"well-ordered" in time, are they? Only if one event is in the light cone of
the other (a timelike or lightlike separation) will all frames agree on the
time-ordering, that's just a consequence of the relativity of simultaneity.

The block universe idea assumes a unique and global ordering of events, the
> actual math of SR and GR do not!

Why do you think the block universe idea assumes a unique ordering? It
doesn't, not for pairs of events with a spacelike separation. For such
events, the question of which event occurs at a later time depends entirely
on what coordinate system you use, with no coordinate system being preferred
over any other. Similarly, on a 2D plane the question of which of two points
has a greater x-coordinate depends entirely on how you orient your x and y
coordinate axes, even if you restrict yourself to Cartesian coordinate
systems. And the whole idea of block time is that time is treated as a
dimension analogous to space, so it's not surprising that there could be
situations where different coordinate systems disagree about which of two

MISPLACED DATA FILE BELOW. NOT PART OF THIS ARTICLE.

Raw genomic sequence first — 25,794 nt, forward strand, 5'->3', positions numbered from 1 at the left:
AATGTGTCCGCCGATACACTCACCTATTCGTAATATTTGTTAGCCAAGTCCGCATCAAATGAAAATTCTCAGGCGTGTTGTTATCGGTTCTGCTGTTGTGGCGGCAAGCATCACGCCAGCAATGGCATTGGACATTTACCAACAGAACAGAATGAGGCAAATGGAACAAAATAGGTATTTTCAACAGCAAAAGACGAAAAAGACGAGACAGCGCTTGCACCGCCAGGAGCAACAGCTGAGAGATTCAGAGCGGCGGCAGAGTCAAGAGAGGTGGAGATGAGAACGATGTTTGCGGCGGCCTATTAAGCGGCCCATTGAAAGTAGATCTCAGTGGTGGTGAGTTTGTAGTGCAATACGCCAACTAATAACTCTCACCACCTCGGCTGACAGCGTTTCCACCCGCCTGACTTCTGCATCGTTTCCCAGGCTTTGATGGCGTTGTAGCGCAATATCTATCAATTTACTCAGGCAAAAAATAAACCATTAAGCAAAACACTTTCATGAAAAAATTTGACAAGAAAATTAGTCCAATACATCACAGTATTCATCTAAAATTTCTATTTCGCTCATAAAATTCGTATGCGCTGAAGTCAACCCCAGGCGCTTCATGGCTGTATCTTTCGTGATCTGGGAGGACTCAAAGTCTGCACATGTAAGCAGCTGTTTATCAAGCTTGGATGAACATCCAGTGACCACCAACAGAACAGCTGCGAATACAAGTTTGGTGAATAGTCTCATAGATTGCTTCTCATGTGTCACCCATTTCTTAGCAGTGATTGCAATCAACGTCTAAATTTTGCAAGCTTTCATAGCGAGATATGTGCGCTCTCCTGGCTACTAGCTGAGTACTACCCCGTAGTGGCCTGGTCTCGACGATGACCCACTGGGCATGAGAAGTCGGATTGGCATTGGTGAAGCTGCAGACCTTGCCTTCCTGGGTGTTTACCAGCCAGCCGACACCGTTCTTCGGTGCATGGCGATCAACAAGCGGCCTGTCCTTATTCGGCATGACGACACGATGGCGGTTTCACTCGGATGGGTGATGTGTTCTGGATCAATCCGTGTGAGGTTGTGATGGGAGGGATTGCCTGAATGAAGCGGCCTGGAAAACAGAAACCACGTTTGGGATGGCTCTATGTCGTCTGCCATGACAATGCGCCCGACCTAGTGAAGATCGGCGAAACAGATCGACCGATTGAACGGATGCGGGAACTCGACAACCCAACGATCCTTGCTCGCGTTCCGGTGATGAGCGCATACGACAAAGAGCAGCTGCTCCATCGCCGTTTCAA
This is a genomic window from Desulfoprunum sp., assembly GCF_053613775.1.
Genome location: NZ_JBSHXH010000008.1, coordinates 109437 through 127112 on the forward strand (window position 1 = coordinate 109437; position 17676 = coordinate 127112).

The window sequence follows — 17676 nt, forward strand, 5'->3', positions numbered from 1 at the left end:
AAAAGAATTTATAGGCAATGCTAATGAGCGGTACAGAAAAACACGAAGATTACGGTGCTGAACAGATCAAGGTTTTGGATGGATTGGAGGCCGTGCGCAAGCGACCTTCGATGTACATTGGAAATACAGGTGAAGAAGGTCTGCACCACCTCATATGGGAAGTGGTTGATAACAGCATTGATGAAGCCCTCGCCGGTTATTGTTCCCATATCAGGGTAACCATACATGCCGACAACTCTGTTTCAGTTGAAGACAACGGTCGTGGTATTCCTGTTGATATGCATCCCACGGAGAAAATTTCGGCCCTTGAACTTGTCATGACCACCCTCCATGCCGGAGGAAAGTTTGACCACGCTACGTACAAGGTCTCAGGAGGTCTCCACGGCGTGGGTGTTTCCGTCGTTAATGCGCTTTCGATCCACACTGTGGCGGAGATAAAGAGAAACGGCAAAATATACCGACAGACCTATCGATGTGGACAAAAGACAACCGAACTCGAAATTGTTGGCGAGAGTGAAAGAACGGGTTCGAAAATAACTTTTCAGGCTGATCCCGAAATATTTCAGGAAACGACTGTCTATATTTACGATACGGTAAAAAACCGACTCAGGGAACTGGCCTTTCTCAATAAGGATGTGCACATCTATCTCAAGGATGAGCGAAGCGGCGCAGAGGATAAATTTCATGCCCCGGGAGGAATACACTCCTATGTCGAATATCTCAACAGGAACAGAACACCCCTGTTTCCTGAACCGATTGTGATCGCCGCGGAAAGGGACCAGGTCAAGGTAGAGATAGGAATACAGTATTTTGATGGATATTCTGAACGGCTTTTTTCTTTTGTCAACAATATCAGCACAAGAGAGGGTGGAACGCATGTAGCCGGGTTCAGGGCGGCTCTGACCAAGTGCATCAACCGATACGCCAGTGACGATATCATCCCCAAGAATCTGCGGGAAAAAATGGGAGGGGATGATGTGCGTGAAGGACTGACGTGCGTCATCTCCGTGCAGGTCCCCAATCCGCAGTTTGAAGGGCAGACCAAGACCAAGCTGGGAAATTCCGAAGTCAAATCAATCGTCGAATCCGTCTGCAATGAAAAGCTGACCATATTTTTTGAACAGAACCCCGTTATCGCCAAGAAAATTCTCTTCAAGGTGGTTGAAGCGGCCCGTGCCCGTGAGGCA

events has a greater t-coordinate, with no coordinate system's answer being
more "correct" than any other's.

>     My claim is that the idea that time is a quantity like space only works
> in the conceptual sense where we are assuming that all events are chained
> together into continuous world lines.

Not really, just as you can have a collection of points on a 2D plane
without continuous lines joining them, so you could potentially have a
collection of events in spacetime that are causally related but don't have a
continuous series of similar events between them. Sort of like if you took
vertices on a Feynman diagram to be events, and understood the lines joining
them to just express causal relationships, not worldlines.

>  It is impossible to define a unique Cauchy hyper-surface of initial
> (final) data that completely determines all of the world lines in the
> space-time block in a way that is consistent with QM.

What specific source are you getting that claim from? I checked the first
link you posted after it:

> http://www.scientificamerican.com/article.cfm?id=was-einstein-wrong-about-relativity

...but it didn't say anything like that. I'd rather not read through all